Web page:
Play Ship That Changed the World Preview

The Age of Exploration and Europe’s imperial colonization of far-off lands was launched by a revolution in ship design that made long-distance voyages practical. A newly discovered 500-year-old wreck offers vital clues to this momentous innovation.

Play You Could Take a Flying Car to Work Someday

As electric vehicle technology takes off—literally—how will the logistics of air traffic work? Watch how NASA researchers are writing the rules that will make air travel via electric vehicles safe.

Play Great Electric Airplane Race Preview

Can new emission-free electric planes replace our polluting airliners and revolutionize personal transportation in our cities? NOVA takes a ride in some quiet, energy-efficient, prototypes that are vying for success as electric flight takes off.

Play Hindenburg: The New Evidence Preview

80 years after the world’s largest airship ignited in a giant fireball, newly discovered footage sparks a reinvestigation of what exactly caused the Hindenburg disaster.

Play Can Two Men Make a Baby?

Trystan Reese felt grateful that he was able to become pregnant and give birth. But for parents about to transition, there are steps they can take to preserve their fertility.

Play Fighting for Fertility Preview

What causes infertility, and how can assisted reproductive technologies help? Follow the journeys of people navigating fertility challenges from structural inequalities and racism to falling sperm counts, egg freezing, and IVF.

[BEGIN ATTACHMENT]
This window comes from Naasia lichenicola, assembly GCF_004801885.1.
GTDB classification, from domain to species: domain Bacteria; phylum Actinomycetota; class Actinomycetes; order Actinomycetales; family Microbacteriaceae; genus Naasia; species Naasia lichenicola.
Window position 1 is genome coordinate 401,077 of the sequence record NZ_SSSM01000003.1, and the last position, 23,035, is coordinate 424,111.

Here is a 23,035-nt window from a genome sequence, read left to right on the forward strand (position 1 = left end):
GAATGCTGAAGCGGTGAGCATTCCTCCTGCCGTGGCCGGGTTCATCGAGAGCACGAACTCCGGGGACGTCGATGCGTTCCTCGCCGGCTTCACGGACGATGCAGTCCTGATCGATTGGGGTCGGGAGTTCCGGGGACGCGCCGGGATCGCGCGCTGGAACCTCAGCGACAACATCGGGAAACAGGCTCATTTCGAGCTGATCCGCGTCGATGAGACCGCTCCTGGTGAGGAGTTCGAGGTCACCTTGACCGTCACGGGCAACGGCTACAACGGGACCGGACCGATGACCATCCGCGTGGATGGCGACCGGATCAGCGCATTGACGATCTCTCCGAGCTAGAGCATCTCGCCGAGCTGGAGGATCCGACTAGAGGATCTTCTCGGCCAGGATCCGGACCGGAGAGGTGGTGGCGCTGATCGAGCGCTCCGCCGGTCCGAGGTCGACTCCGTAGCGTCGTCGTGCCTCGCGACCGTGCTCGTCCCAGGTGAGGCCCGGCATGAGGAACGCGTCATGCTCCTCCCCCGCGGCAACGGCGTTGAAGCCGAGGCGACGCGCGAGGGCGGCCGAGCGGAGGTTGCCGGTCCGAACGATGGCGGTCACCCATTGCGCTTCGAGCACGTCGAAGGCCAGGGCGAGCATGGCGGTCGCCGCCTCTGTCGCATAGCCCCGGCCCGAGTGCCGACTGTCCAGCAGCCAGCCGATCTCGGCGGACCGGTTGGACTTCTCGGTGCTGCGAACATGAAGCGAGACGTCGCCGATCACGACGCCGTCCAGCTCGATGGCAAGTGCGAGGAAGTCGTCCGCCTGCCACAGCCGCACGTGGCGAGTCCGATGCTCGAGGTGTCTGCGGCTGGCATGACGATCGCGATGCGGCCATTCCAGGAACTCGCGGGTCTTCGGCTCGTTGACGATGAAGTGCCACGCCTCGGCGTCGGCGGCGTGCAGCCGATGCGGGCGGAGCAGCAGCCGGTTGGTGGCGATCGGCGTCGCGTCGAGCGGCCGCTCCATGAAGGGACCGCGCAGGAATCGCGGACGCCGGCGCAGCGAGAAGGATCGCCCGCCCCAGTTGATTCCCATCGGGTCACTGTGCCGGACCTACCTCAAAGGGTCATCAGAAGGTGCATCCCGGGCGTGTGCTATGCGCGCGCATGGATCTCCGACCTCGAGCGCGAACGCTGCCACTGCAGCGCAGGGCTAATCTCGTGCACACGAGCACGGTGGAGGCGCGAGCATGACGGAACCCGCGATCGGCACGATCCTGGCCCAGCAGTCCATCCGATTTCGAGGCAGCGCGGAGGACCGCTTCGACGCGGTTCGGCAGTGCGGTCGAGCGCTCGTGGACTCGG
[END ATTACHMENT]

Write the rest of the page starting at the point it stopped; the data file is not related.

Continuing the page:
Play Reef Rescue Preview

If oceans continue to warm at the current pace, coral reefs could be wiped out by the end of the century. But scientists from around the globe are rushing to help corals adapt to a changing climate through assisted evolution.

Play Picture a Scientist Preview

Women make up less than a quarter of STEM professionals in the United States, and numbers are even lower for women of color. But a growing group of researchers is exposing longstanding discrimination and making science more inclusive.

Play This NASA Scientist Helps Prevent Mars from Contamination

The spacecraft has to be extremely clean. The entire spacecraft—that includes the rover, the heat shield, the descent stage, and back shell—must contain less than 500,000 bacterial endospores, or spores. Just to give you an idea, a teaspoon of seawater has ten times more bacteria.

Play Why NASA is Back on Mars

This NASA rover landed on Mars, more than 130 million miles from Earth. It’s task? To continue the search for past life on the red planet.

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